Have been googling for a solution to the problem on how to mock the include method on dbset in EF6. The problem is well documented here :-


Unfortunately though there does not seem to be a valid solution in there.

Has anyone found a workaround to this?

I do understand that we shouldn't really be mocking the EF6 context, but the project lead has insisted on it.

Thanks in advance.

  • which mocking framework? have you tried "fakes framework"? – daryal Nov 15 '13 at 14:09
  • My apologies. Mocking with Rhino Mocks. – user486523 Nov 15 '13 at 14:11
  • wait, are you mocking the DbContext or the DbSet? – Paul D'Ambra Nov 15 '13 at 18:00

So, this is possible if a bit of a faff!

In the below I setup the mock context and sets and can call include successfully. I think that the secret sauce is in stubbing the calls through to Provider, Expression and GetEnumerator and in setting the DbSet properties on the stubbed context to the stubbed sets and not stubbing the context to returning them.

A runnable example is available on GitHub

    public void CanUseIncludeWithMocks()
        var child = new Child();
        var parent = new Parent();

        var parents = new List<Parent>

        var children = new List<Child>

        var mockContext = MockRepository.GenerateStub<TestContext>();

        var mockParentSet = MockRepository.GenerateStub<IDbSet<Parent>>();
        var mockChildSet = MockRepository.GenerateStub<IDbSet<Child>>();

        mockParentSet.Stub(m => m.Provider).Return(parents.Provider);
        mockParentSet.Stub(m => m.Expression).Return(parents.Expression);
        mockParentSet.Stub(m => m.GetEnumerator()).Return(parents.GetEnumerator());

        mockChildSet.Stub(m => m.Provider).Return(children.Provider);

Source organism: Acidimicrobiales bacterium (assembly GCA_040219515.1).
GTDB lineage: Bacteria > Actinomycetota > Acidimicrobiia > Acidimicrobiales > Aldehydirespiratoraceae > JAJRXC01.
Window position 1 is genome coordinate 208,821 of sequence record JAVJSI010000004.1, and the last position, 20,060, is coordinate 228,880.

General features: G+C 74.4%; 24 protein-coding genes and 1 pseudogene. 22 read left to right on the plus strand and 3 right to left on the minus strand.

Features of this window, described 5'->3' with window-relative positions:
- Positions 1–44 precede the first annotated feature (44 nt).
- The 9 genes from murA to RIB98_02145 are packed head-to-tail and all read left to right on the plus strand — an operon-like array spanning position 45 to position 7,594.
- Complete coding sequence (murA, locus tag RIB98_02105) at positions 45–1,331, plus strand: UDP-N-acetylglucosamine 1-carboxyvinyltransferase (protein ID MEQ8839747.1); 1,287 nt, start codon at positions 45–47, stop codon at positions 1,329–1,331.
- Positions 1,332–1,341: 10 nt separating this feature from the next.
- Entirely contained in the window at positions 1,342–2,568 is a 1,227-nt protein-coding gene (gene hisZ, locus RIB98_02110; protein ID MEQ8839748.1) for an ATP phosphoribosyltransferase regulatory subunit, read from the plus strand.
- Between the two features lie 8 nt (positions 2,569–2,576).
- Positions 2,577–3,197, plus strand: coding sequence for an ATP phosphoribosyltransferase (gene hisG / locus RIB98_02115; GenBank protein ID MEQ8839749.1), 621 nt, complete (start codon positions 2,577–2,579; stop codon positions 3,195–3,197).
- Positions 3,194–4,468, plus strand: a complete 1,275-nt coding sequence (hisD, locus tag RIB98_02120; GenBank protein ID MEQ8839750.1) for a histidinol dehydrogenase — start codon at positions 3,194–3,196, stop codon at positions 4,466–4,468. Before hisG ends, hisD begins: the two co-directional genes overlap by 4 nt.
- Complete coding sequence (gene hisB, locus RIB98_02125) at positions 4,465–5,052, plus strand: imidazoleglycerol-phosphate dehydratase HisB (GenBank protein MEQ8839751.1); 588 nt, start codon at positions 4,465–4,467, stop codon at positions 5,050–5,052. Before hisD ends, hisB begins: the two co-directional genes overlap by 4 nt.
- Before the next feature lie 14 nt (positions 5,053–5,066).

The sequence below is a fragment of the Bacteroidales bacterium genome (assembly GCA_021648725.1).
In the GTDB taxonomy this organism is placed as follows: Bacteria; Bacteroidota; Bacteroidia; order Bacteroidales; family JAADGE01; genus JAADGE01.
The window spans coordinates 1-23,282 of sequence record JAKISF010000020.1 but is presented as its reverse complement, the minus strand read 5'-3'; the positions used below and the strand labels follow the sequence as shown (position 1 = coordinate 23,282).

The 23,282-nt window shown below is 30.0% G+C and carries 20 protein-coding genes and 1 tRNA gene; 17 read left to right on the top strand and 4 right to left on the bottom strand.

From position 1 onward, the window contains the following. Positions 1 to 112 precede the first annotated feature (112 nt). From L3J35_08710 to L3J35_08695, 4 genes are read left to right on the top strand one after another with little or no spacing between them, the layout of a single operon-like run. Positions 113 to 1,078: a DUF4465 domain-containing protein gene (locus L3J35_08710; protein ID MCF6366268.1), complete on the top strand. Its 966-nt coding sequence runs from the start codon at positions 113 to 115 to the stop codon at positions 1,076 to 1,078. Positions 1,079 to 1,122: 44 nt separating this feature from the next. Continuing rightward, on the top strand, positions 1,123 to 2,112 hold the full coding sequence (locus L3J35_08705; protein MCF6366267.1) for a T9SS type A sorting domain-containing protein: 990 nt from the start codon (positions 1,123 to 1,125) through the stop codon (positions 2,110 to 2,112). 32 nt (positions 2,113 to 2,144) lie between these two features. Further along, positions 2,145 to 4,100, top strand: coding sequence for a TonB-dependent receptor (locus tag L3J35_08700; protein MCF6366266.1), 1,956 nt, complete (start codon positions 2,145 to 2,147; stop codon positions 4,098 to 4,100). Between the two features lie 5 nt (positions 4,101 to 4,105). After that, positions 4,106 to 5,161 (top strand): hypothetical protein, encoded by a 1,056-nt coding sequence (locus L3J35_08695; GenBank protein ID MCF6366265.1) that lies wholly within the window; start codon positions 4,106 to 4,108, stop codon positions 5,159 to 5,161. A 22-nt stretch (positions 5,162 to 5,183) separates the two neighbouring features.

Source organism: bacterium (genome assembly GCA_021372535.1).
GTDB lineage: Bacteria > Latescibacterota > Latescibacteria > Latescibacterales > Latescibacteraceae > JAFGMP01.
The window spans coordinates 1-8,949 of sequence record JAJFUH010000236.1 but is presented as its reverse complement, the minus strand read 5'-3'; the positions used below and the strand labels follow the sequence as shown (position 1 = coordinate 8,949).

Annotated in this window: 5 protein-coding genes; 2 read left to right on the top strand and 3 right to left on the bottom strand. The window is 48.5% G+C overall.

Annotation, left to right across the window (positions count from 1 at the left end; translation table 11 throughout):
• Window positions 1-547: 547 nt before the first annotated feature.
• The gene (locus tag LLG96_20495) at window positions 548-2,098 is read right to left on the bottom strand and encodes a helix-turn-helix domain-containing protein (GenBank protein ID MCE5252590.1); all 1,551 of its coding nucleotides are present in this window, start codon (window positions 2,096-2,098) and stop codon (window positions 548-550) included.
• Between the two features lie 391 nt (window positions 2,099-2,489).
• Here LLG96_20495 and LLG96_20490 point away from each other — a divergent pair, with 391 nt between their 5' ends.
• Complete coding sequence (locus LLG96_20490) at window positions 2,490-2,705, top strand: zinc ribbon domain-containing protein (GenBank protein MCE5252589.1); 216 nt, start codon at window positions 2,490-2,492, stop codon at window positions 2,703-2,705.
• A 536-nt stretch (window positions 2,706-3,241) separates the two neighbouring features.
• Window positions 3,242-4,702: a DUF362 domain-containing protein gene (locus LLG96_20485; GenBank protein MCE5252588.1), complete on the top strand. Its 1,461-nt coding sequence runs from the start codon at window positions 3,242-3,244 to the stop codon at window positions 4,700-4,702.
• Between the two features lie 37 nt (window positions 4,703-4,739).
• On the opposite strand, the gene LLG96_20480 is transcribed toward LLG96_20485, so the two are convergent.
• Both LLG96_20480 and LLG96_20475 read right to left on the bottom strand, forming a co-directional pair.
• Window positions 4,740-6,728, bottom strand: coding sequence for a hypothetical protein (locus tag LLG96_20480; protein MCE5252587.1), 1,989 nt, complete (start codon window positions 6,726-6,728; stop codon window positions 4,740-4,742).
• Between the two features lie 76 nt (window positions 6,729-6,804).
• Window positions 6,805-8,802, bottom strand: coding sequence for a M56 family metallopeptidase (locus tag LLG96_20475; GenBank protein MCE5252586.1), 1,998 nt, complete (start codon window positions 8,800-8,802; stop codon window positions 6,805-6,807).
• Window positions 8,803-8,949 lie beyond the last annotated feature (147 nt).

mockChildSet.Stub(m => m.Expression).Return(children.Expression);
        mockChildSet.Stub(m => m.GetEnumerator()).Return(children.GetEnumerator());

        mockContext.Parents = mockParentSet;
        mockContext.Children = mockChildSet;



        var query = mockContext.Parents.Include(p=>p.Children).Select(pc => pc);


  • Anyone want to add an example with Moq? I'm having the same problem as described here entityframework.codeplex.com/discussions/461731 – GetFuzzy Dec 9 '13 at 18:36
  • @GetFuzzy the github project I link to has Moq tests in. I'm on a really slowly hotel internet connection right now so can't check out to confirm but I'm pretty sure they run. – Paul D'Ambra Dec 9 '13 at 21:28
  • Paul, thanks for the hint, I did check out the github project and yes, they work... However, I'm trying this with EF6 and the new DbSet, not using IDbSet, and though you'd expect it'd be similar, or the same, I'm not having much luck. I'm going to keep working on it though, seems it should be doable... – GetFuzzy Dec 9 '13 at 23:40
  • Also, I'm using Async, and following this as a guide. Which may be more the cause of this not working than anything else... msdn.microsoft.com/en-us/data/dn314429.aspx – GetFuzzy Dec 9 '13 at 23:50
  • Have you tried it with IDbSet? It's probably best to ask a new question in order to provide the right level of detail to get assistance. Feel free to comment with a link here if you do - I'll happily take a look. – Paul D'Ambra Dec 10 '13 at 7:35

I had the same drama as @GetFuzzy above - it seemed that no matter what I did I couldn't avoid the NullReferenceException whenever an Include() call was made on a Moq DbSet. The Github example in the other answer unfortunately did not work: Set.Include() always returns null.

After fiddling for a while I came up with a workaround for this.

public void CanUseIncludeWithMocks()
    var child = new Child();
    var parent = new Parent();

    var parents = new List<Parent> { parent };
    var children = new List<Child> { child };

    var parentsDbSet1 = new FakeDbSet<Parent>();

    var parentsDbSet2 = new FakeDbSet<Parent>();

    parentsDbSet1.Setup(x => x.Include(It.IsAny<string>())).Returns(parentsDbSet2.Object);

    // Can now test a method that does something like: context.Set<Parent>().Include("Children") etc

public class FakeDbSet<T> : Mock<DbSet<T>> where T : class
    public void SetData(IEnumerable<T> data)
        var mockDataQueryable = data.AsQueryable();

        As<IQueryable<T>>().Setup(x => x.Provider).Returns(mockDataQueryable.Provider);
        As<IQueryable<T>>().Setup(x => x.Expression).Returns(mockDataQueryable.Expression);